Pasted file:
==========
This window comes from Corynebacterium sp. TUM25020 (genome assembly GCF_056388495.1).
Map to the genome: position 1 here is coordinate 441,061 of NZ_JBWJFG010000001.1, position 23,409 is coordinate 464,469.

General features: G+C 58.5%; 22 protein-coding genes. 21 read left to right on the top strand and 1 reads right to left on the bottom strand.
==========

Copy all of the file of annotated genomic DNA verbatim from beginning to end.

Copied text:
This window comes from Corynebacterium sp. TUM25020 (genome assembly GCF_056388495.1).
Map to the genome: position 1 here is coordinate 441,061 of NZ_JBWJFG010000001.1, position 23,409 is coordinate 464,469.

General features: G+C 58.5%; 22 protein-coding genes. 21 read left to right on the top strand and 1 reads right to left on the bottom strand.